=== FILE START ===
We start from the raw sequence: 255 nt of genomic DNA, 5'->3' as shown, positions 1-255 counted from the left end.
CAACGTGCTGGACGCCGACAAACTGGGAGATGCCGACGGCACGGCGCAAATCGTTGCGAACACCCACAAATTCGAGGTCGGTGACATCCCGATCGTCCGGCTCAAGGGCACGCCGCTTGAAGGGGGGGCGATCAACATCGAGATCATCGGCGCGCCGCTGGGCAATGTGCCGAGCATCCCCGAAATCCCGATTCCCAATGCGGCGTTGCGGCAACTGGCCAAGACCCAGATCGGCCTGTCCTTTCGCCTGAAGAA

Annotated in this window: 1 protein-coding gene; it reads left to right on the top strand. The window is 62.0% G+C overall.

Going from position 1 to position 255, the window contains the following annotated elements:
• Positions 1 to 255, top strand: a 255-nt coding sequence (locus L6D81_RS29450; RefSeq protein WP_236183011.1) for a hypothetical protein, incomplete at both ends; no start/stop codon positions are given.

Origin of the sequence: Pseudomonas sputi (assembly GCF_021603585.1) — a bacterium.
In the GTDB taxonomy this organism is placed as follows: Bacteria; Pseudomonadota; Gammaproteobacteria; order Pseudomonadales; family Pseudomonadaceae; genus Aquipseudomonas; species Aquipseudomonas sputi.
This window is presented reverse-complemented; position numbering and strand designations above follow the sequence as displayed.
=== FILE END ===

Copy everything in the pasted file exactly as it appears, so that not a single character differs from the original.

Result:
We start from the raw sequence: 255 nt of genomic DNA, 5'->3' as shown, positions 1-255 counted from the left end.
CAACGTGCTGGACGCCGACAAACTGGGAGATGCCGACGGCACGGCGCAAATCGTTGCGAACACCCACAAATTCGAGGTCGGTGACATCCCGATCGTCCGGCTCAAGGGCACGCCGCTTGAAGGGGGGGCGATCAACATCGAGATCATCGGCGCGCCGCTGGGCAATGTGCCGAGCATCCCCGAAATCCCGATTCCCAATGCGGCGTTGCGGCAACTGGCCAAGACCCAGATCGGCCTGTCCTTTCGCCTGAAGAA

Annotated in this window: 1 protein-coding gene; it reads left to right on the top strand. The window is 62.0% G+C overall.

Going from position 1 to position 255, the window contains the following annotated elements:
• Positions 1 to 255, top strand: a 255-nt coding sequence (locus L6D81_RS29450; RefSeq protein WP_236183011.1) for a hypothetical protein, incomplete at both ends; no start/stop codon positions are given.

Origin of the sequence: Pseudomonas sputi (assembly GCF_021603585.1) — a bacterium.
In the GTDB taxonomy this organism is placed as follows: Bacteria; Pseudomonadota; Gammaproteobacteria; order Pseudomonadales; family Pseudomonadaceae; genus Aquipseudomonas; species Aquipseudomonas sputi.
This window is presented reverse-complemented; position numbering and strand designations above follow the sequence as displayed.